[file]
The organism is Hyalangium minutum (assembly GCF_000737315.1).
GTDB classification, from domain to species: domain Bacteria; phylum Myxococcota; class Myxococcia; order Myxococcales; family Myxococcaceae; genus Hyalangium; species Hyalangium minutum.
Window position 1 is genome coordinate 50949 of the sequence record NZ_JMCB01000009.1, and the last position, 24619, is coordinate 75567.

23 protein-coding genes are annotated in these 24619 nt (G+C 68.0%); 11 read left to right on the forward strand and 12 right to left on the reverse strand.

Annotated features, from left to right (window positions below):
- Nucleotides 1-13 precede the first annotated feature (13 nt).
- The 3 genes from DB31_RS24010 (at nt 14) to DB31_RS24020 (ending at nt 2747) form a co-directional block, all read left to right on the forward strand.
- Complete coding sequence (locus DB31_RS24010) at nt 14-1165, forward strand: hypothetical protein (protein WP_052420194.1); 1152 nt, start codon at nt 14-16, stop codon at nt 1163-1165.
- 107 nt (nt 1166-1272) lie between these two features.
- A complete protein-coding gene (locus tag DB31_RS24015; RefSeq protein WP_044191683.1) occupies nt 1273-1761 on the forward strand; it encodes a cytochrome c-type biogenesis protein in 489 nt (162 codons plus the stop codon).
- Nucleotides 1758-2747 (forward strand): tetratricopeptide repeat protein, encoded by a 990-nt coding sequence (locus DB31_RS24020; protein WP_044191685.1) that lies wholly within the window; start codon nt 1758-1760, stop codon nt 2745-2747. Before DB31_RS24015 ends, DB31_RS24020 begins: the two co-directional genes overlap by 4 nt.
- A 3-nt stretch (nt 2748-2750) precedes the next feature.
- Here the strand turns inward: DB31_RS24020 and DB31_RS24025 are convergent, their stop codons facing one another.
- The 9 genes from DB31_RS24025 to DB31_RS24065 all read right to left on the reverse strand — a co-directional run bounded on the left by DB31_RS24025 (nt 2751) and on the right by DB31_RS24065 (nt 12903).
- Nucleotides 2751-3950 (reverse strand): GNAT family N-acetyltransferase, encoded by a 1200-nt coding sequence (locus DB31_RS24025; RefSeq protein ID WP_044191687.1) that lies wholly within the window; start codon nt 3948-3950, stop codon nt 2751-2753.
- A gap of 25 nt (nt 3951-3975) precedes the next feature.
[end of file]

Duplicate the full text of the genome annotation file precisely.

The organism is Hyalangium minutum (assembly GCF_000737315.1).
GTDB classification, from domain to species: domain Bacteria; phylum Myxococcota; class Myxococcia; order Myxococcales; family Myxococcaceae; genus Hyalangium; species Hyalangium minutum.
Window position 1 is genome coordinate 50949 of the sequence record NZ_JMCB01000009.1, and the last position, 24619, is coordinate 75567.

23 protein-coding genes are annotated in these 24619 nt (G+C 68.0%); 11 read left to right on the forward strand and 12 right to left on the reverse strand.

Annotated features, from left to right (window positions below):
- Nucleotides 1-13 precede the first annotated feature (13 nt).
- The 3 genes from DB31_RS24010 (at nt 14) to DB31_RS24020 (ending at nt 2747) form a co-directional block, all read left to right on the forward strand.
- Complete coding sequence (locus DB31_RS24010) at nt 14-1165, forward strand: hypothetical protein (protein WP_052420194.1); 1152 nt, start codon at nt 14-16, stop codon at nt 1163-1165.
- 107 nt (nt 1166-1272) lie between these two features.
- A complete protein-coding gene (locus tag DB31_RS24015; RefSeq protein WP_044191683.1) occupies nt 1273-1761 on the forward strand; it encodes a cytochrome c-type biogenesis protein in 489 nt (162 codons plus the stop codon).
- Nucleotides 1758-2747 (forward strand): tetratricopeptide repeat protein, encoded by a 990-nt coding sequence (locus DB31_RS24020; protein WP_044191685.1) that lies wholly within the window; start codon nt 1758-1760, stop codon nt 2745-2747. Before DB31_RS24015 ends, DB31_RS24020 begins: the two co-directional genes overlap by 4 nt.
- A 3-nt stretch (nt 2748-2750) precedes the next feature.
- Here the strand turns inward: DB31_RS24020 and DB31_RS24025 are convergent, their stop codons facing one another.
- The 9 genes from DB31_RS24025 to DB31_RS24065 all read right to left on the reverse strand — a co-directional run bounded on the left by DB31_RS24025 (nt 2751) and on the right by DB31_RS24065 (nt 12903).
- Nucleotides 2751-3950 (reverse strand): GNAT family N-acetyltransferase, encoded by a 1200-nt coding sequence (locus DB31_RS24025; RefSeq protein ID WP_044191687.1) that lies wholly within the window; start codon nt 3948-3950, stop codon nt 2751-2753.
- A gap of 25 nt (nt 3951-3975) precedes the next feature.